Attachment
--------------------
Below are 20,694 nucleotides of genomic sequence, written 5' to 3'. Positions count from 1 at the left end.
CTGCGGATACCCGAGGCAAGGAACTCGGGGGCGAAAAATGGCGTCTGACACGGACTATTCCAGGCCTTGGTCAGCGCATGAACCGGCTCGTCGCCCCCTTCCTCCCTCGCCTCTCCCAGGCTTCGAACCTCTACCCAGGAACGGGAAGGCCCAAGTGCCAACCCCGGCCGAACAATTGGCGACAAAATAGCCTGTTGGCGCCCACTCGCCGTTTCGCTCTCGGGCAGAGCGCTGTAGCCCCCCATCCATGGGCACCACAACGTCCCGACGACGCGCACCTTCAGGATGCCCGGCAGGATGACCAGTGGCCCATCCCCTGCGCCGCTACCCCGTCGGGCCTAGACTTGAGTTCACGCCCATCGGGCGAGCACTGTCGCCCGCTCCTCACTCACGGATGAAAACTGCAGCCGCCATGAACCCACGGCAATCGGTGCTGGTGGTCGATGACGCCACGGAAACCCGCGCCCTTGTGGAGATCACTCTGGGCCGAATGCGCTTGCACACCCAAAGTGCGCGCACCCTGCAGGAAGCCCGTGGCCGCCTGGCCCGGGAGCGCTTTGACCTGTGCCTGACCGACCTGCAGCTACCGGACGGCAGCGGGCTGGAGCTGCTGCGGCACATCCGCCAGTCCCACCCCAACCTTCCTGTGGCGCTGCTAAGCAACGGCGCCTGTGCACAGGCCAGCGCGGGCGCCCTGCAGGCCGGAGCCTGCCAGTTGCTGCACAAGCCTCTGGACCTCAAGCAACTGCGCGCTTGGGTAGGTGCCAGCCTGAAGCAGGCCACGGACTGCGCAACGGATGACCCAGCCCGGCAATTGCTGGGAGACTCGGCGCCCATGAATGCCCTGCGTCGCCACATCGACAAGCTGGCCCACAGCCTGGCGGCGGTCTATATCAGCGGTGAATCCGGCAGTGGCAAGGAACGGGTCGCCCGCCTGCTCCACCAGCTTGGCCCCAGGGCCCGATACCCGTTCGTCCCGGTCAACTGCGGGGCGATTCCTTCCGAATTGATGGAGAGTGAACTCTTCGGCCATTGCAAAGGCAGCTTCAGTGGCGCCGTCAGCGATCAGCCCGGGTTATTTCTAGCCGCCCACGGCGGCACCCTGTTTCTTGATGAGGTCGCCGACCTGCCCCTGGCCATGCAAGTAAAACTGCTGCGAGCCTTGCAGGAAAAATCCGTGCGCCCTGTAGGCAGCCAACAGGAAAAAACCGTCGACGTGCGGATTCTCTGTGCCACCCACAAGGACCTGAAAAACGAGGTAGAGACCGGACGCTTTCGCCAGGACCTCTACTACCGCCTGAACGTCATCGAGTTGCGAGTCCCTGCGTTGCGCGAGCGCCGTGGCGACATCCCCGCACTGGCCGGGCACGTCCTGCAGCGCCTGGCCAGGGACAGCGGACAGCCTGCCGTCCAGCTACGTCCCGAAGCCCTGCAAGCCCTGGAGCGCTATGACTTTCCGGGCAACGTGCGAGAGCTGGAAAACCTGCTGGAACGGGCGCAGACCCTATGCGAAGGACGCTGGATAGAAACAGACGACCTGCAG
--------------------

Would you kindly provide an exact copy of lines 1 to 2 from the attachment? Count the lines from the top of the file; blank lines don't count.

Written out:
Below are 20,694 nucleotides of genomic sequence, written 5' to 3'. Positions count from 1 at the left end.
CTGCGGATACCCGAGGCAAGGAACTCGGGGGCGAAAAATGGCGTCTGACACGGACTATTCCAGGCCTTGGTCAGCGCATGAACCGGCTCGTCGCCCCCTTCCTCCCTCGCCTCTCCCAGGCTTCGAACCTCTACCCAGGAACGGGAAGGCCCAAGTGCCAACCCCGGCCGAACAATTGGCGACAAAATAGCCTGTTGGCGCCCACTCGCCGTTTCGCTCTCGGGCAGAGCGCTGTAGCCCCCCATCCATGGGCACCACAACGTCCCGACGACGCGCACCTTCAGGATGCCCGGCAGGATGACCAGTGGCCCATCCCCTGCGCCGCTACCCCGTCGGGCCTAGACTTGAGTTCACGCCCATCGGGCGAGCACTGTCGCCCGCTCCTCACTCACGGATGAAAACTGCAGCCGCCATGAACCCACGGCAATCGGTGCTGGTGGTCGATGACGCCACGGAAACCCGCGCCCTTGTGGAGATCACTCTGGGCCGAATGCGCTTGCACACCCAAAGTGCGCGCACCCTGCAGGAAGCCCGTGGCCGCCTGGCCCGGGAGCGCTTTGACCTGTGCCTGACCGACCTGCAGCTACCGGACGGCAGCGGGCTGGAGCTGCTGCGGCACATCCGCCAGTCCCACCCCAACCTTCCTGTGGCGCTGCTAAGCAACGGCGCCTGTGCACAGGCCAGCGCGGGCGCCCTGCAGGCCGGAGCCTGCCAGTTGCTGCACAAGCCTCTGGACCTCAAGCAACTGCGCGCTTGGGTAGGTGCCAGCCTGAAGCAGGCCACGGACTGCGCAACGGATGACCCAGCCCGGCAATTGCTGGGAGACTCGGCGCCCATGAATGCCCTGCGTCGCCACATCGACAAGCTGGCCCACAGCCTGGCGGCGGTCTATATCAGCGGTGAATCCGGCAGTGGCAAGGAACGGGTCGCCCGCCTGCTCCACCAGCTTGGCCCCAGGGCCCGATACCCGTTCGTCCCGGTCAACTGCGGGGCGATTCCTTCCGAATTGATGGAGAGTGAACTCTTCGGCCATTGCAAAGGCAGCTTCAGTGGCGCCGTCAGCGATCAGCCCGGGTTATTTCTAGCCGCCCACGGCGGCACCCTGTTTCTTGATGAGGTCGCCGACCTGCCCCTGGCCATGCAAGTAAAACTGCTGCGAGCCTTGCAGGAAAAATCCGTGCGCCCTGTAGGCAGCCAACAGGAAAAAACCGTCGACGTGCGGATTCTCTGTGCCACCCACAAGGACCTGAAAAACGAGGTAGAGACCGGACGCTTTCGCCAGGACCTCTACTACCGCCTGAACGTCATCGAGTTGCGAGTCCCTGCGTTGCGCGAGCGCCGTGGCGACATCCCCGCACTGGCCGGGCACGTCCTGCAGCGCCTGGCCAGGGACAGCGGACAGCCTGCCGTCCAGCTACGTCCCGAAGCCCTGCAAGCCCTGGAGCGCTATGACTTTCCGGGCAACGTGCGAGAGCTGGAAAACCTGCTGGAACGGGCGCAGACCCTATGCGAAGGACGCTGGATAGAAACAGACGACCTGCAG